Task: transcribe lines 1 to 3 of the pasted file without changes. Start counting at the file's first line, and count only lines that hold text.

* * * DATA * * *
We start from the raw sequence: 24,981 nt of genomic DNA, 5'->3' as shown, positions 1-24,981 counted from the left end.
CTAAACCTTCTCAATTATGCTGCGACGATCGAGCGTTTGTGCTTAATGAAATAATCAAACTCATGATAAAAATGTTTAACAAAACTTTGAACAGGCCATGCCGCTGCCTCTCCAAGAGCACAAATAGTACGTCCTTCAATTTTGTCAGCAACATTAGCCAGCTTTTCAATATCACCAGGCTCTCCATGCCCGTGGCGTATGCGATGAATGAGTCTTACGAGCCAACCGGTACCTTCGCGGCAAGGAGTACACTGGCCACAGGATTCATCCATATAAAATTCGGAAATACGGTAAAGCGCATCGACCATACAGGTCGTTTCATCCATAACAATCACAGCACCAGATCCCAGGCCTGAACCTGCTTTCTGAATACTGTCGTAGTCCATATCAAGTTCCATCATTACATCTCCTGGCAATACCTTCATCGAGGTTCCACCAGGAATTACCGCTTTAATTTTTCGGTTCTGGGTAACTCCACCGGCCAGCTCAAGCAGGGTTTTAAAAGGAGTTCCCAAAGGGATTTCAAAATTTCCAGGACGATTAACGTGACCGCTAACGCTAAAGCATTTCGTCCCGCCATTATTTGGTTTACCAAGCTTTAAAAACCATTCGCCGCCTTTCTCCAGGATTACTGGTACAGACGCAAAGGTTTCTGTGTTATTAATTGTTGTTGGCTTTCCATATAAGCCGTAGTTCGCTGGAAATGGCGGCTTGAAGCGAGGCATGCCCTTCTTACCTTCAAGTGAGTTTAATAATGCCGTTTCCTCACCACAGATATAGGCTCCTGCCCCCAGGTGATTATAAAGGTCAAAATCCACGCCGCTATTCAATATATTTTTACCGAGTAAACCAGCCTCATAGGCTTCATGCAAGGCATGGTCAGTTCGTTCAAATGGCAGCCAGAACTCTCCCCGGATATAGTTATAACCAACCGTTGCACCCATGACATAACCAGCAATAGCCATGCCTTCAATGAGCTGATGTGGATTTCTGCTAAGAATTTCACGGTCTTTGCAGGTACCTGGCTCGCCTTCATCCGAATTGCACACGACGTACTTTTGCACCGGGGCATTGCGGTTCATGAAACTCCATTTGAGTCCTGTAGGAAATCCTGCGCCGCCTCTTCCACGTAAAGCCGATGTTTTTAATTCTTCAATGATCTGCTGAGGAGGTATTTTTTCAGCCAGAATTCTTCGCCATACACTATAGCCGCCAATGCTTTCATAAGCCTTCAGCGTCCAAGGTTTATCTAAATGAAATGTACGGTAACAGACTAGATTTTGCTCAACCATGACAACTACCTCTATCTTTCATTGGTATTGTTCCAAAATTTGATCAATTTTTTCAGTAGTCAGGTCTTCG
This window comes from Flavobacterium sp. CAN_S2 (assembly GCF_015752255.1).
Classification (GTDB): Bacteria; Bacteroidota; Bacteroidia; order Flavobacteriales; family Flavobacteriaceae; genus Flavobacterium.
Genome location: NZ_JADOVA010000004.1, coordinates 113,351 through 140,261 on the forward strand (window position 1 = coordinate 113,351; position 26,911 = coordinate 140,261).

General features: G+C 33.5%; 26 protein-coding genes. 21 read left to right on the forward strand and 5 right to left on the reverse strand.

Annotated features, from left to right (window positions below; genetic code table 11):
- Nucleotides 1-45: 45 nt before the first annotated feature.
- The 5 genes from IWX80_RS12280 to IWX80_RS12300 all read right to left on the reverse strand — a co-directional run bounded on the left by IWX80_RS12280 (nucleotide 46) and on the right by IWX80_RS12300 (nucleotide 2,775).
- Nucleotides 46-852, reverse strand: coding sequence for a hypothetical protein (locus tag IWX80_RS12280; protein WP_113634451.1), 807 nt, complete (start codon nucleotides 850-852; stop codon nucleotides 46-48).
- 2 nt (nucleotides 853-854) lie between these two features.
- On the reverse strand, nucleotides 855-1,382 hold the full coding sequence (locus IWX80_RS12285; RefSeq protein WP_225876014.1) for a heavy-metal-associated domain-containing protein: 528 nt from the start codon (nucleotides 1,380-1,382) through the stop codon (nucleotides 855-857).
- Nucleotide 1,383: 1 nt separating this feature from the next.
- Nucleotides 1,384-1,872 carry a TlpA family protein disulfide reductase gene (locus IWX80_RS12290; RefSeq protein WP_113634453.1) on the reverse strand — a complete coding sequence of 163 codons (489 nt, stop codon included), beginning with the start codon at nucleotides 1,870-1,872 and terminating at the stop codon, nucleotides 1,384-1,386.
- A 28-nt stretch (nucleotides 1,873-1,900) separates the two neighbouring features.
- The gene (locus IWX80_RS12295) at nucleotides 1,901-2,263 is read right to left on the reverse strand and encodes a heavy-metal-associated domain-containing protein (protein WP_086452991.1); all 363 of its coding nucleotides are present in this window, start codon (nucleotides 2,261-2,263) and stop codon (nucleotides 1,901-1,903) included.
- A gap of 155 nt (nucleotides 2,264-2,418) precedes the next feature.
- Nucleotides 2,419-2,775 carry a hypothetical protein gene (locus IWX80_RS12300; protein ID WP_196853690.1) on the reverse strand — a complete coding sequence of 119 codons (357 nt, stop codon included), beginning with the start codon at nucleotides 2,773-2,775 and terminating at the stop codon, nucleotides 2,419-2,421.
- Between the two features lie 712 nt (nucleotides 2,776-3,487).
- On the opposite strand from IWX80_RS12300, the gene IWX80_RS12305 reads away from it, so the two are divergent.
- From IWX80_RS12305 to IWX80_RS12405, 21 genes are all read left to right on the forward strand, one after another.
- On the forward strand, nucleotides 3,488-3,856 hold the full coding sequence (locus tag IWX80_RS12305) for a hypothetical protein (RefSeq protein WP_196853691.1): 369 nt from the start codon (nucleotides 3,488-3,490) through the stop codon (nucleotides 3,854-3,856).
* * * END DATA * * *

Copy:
We start from the raw sequence: 24,981 nt of genomic DNA, 5'->3' as shown, positions 1-24,981 counted from the left end.
CTAAACCTTCTCAATTATGCTGCGACGATCGAGCGTTTGTGCTTAATGAAATAATCAAACTCATGATAAAAATGTTTAACAAAACTTTGAACAGGCCATGCCGCTGCCTCTCCAAGAGCACAAATAGTACGTCCTTCAATTTTGTCAGCAACATTAGCCAGCTTTTCAATATCACCAGGCTCTCCATGCCCGTGGCGTATGCGATGAATGAGTCTTACGAGCCAACCGGTACCTTCGCGGCAAGGAGTACACTGGCCACAGGATTCATCCATATAAAATTCGGAAATACGGTAAAGCGCATCGACCATACAGGTCGTTTCATCCATAACAATCACAGCACCAGATCCCAGGCCTGAACCTGCTTTCTGAATACTGTCGTAGTCCATATCAAGTTCCATCATTACATCTCCTGGCAATACCTTCATCGAGGTTCCACCAGGAATTACCGCTTTAATTTTTCGGTTCTGGGTAACTCCACCGGCCAGCTCAAGCAGGGTTTTAAAAGGAGTTCCCAAAGGGATTTCAAAATTTCCAGGACGATTAACGTGACCGCTAACGCTAAAGCATTTCGTCCCGCCATTATTTGGTTTACCAAGCTTTAAAAACCATTCGCCGCCTTTCTCCAGGATTACTGGTACAGACGCAAAGGTTTCTGTGTTATTAATTGTTGTTGGCTTTCCATATAAGCCGTAGTTCGCTGGAAATGGCGGCTTGAAGCGAGGCATGCCCTTCTTACCTTCAAGTGAGTTTAATAATGCCGTTTCCTCACCACAGATATAGGCTCCTGCCCCCAGGTGATTATAAAGGTCAAAATCCACGCCGCTATTCAATATATTTTTACCGAGTAAACCAGCCTCATAGGCTTCATGCAAGGCATGGTCAGTTCGTTCAAATGGCAGCCAGAACTCTCCCCGGATATAGTTATAACCAACCGTTGCACCCATGACATAACCAGCAATAGCCATGCCTTCAATGAGCTGATGTGGATTTCTGCTAAGAATTTCACGGTCTTTGCAGGTACCTGGCTCGCCTTCATCCGAATTGCACACGACGTACTTTTGCACCGGGGCATTGCGGTTCATGAAACTCCATTTGAGTCCTGTAGGAAATCCTGCGCCGCCTCTTCCACGTAAAGCCGATGTTTTTAATTCTTCAATGATCTGCTGAGGAGGTATTTTTTCAGCCAGAATTCTTCGCCATACACTATAGCCGCCAATGCTTTCATAAGCCTTCAGCGTCCAAGGTTTATCTAAATGAAATGTACGGTAACAGACTAGATTTTGCTCAACCATGACAACTACCTCTATCTTTCATTGGTATTGTTCCAAAATTTGATCAATTTTTTCAGTAGTCAGGTCTTCG
This window comes from Flavobacterium sp. CAN_S2 (assembly GCF_015752255.1).